England's best cycling roads
Boasting over 5000 miles over dedicated signed cycle paths alone, some might argue that England is a two-wheeled nation. From glorious off-road adventures through the woods of Hampshire's New Forest to meandering through the gentle flats of Norfolk's Fens, there really is a cycle path for everyone - with barely a car in sight.
With a few basic resources to hand, such as food, water, high-visibility clothing and a knowledge of where one's going, there's an entire network of roads out there which just might be a cyclist's personal paradise.
Yorkshire Lake District
England's largest National Park would appear to be one of the most diverse, exciting and challenging places for a cyclist to visit on paper - and thankfully, it absolutely is.
Occupying a vast area of around 885 square miles, the North Western Lakes offer a number of country lanes, bridleways and permitted cycle routes that should cater for persons of all ability.
A family friendly cycle along the Windermere shore, through the forest of Claife for example, could take as little as just two hours for a five mile ride. The Grizedale Forest Getaway meanwhile, will provide more of a challenge for experienced riders, clocking in at around three hours for a seven mile jaunt.
For those who fancy a real test of might, then a route between the Irish Sea to the North Sea could prove just the challenge.
The C2C, standing for "Sea to Sea", is one of England's toughest and most popular biking routes. Starting off the Cumbrian coast, cyclists will traverse the Pennines (the "roof of England") before descending to the railway paths of County Durham, finishing up in Newcastle or Sunderland.
Inhabiting parts of Lincolnshire, Cambridgeshire, Norfolk and Suffolk, The Fens are a less threatening environment for cyclists.
This area of marshland offers a myriad of easy-going flat routes that contain no hilly surprises when compared to its North Western counterparts. These characteristics make The Fens an ideal location for cyclists of any age, or ability, to get out on their bikes and explore the quaintness of the "Holy Land of the English".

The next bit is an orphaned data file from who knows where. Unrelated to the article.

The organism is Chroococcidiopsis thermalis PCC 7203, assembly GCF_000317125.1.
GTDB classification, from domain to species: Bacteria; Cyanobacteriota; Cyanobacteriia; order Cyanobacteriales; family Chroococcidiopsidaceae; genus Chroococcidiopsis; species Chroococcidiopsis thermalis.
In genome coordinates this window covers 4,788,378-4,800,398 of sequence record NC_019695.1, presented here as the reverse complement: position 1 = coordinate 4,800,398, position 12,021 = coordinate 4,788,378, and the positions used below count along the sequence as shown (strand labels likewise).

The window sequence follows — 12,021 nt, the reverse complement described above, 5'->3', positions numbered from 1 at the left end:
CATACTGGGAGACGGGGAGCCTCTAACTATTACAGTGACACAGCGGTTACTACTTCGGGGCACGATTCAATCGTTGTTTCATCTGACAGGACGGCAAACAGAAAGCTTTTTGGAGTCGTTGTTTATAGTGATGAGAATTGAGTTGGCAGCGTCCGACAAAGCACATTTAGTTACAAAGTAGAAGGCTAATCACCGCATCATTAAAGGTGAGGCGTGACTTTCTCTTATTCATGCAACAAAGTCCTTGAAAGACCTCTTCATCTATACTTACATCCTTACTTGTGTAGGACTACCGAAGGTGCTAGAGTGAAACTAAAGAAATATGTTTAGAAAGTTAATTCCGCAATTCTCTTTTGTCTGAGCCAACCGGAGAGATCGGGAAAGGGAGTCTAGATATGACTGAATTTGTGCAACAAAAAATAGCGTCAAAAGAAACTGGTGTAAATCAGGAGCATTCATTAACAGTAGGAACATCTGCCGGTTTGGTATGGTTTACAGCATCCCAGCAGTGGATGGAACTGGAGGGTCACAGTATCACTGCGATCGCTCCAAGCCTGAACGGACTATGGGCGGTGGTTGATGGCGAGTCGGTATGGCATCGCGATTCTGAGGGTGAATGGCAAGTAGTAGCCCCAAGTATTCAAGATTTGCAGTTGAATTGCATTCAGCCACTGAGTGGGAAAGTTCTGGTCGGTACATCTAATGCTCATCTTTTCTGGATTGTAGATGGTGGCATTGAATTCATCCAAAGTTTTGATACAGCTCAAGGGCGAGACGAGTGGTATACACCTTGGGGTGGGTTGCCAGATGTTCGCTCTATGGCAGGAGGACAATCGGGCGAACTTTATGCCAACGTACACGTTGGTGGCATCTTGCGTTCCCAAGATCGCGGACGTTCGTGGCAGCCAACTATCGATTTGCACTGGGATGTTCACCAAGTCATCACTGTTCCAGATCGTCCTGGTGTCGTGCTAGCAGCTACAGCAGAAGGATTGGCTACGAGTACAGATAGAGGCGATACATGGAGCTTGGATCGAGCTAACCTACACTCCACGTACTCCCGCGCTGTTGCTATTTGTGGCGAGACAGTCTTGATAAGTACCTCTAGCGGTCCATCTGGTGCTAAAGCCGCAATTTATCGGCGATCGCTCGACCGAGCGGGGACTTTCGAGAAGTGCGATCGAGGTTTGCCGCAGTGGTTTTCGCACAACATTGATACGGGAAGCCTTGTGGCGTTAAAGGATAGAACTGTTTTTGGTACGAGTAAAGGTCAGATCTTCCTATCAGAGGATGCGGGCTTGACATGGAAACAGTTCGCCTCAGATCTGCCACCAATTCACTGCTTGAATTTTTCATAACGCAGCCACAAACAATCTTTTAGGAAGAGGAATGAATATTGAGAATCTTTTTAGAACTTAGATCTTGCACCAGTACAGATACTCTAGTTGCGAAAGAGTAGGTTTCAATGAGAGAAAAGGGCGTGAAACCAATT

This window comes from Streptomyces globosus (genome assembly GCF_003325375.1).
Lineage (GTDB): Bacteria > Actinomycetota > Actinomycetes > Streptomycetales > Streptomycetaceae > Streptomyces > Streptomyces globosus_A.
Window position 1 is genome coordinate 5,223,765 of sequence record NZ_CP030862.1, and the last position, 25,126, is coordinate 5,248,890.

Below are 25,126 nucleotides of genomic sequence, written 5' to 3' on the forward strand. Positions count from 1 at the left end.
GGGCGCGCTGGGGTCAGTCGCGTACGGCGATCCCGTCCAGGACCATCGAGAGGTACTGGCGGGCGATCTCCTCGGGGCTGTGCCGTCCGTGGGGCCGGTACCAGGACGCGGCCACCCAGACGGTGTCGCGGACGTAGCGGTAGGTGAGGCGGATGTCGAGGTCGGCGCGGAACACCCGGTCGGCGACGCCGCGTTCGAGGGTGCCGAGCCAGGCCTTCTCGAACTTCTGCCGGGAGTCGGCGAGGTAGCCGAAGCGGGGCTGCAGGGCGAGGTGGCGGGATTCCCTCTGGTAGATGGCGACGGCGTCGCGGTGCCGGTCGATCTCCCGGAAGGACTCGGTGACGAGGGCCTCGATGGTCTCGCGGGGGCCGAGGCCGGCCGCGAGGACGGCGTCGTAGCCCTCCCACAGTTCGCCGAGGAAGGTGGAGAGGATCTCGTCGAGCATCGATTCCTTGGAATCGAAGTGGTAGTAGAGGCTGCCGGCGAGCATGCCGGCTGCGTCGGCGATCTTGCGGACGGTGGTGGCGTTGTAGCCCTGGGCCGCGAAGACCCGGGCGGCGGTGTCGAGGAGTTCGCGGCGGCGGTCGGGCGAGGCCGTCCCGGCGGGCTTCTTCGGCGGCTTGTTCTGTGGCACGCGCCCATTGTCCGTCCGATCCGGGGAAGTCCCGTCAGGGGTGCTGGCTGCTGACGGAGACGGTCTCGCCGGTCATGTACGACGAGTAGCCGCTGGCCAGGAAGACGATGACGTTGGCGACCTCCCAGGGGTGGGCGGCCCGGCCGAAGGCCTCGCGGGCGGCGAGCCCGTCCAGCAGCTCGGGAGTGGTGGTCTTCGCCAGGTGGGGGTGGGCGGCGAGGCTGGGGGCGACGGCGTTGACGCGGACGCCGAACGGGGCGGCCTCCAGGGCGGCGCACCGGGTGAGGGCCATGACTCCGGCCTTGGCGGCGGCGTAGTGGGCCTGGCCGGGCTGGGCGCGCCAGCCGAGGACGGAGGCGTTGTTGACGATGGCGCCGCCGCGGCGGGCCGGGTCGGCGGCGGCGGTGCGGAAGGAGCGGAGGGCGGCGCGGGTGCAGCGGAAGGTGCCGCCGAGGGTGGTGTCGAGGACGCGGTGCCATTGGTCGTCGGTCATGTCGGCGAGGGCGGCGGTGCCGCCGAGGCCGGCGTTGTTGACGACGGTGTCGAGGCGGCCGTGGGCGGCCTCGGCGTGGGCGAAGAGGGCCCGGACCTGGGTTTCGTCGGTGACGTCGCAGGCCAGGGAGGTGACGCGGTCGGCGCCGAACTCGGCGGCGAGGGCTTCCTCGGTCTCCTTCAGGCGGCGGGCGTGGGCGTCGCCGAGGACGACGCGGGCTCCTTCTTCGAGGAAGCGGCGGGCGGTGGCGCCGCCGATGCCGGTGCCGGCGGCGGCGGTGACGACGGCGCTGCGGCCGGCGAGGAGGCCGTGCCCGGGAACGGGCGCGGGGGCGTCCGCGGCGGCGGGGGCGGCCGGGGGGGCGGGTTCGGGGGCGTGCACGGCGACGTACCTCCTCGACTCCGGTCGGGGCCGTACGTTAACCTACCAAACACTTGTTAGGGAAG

The region is so-called because of its abundance of churches in Ely, Ramsey, Crowland, Thorney and Peterborough, making it the perfect destination for those who admire England's most beautiful religious buildings.
For a medium-difficulty route, cyclists might like to indulge in a back-round route beginning at Swavesey village, north west of Cambridge, heading north to Sutton before negotiating south onto the B1049, running parallel to the A10.
Spanning the breadth of Hampshire in central southern England, the National Park of the New Forest is a haven for cyclists who revel in the beauty of nature as they ride.
Swathes of purple heather adorn the rich heathlands, occupying the same space as the park's famous New Forest Ponies on cycle routes which vary from three to 21 miles.
In addition, cyclists who jump on one of the forest's 100 miles (160Km) of approved cycle routes may catch an array of ancient features from the past, including old railway lines, as they pass from village to village.
Dozens of approved on-road cycle routes exist between Lyndhurst, Brockenhurst and the historic village of Beaulieu, backed up by B-roads meaning that access between all three is effortless.
Stretching an epic 100 miles between Winchester and Eastbourne, the South Downs makes for another one of England's great rides.
While mountain bikers might get their rush from plummeting down numerous steep scarp faces that litter the car-free ride, others are free to peddle along at their own place, enjoying the views as they go.
Fat tyres are recommended for most parts of this legendary route regardless, as most paths run on farmers roads. Maps are highly recommended for this trip also, as bridleways and byways scatter various different routes - the only permitted tracks for cyclists.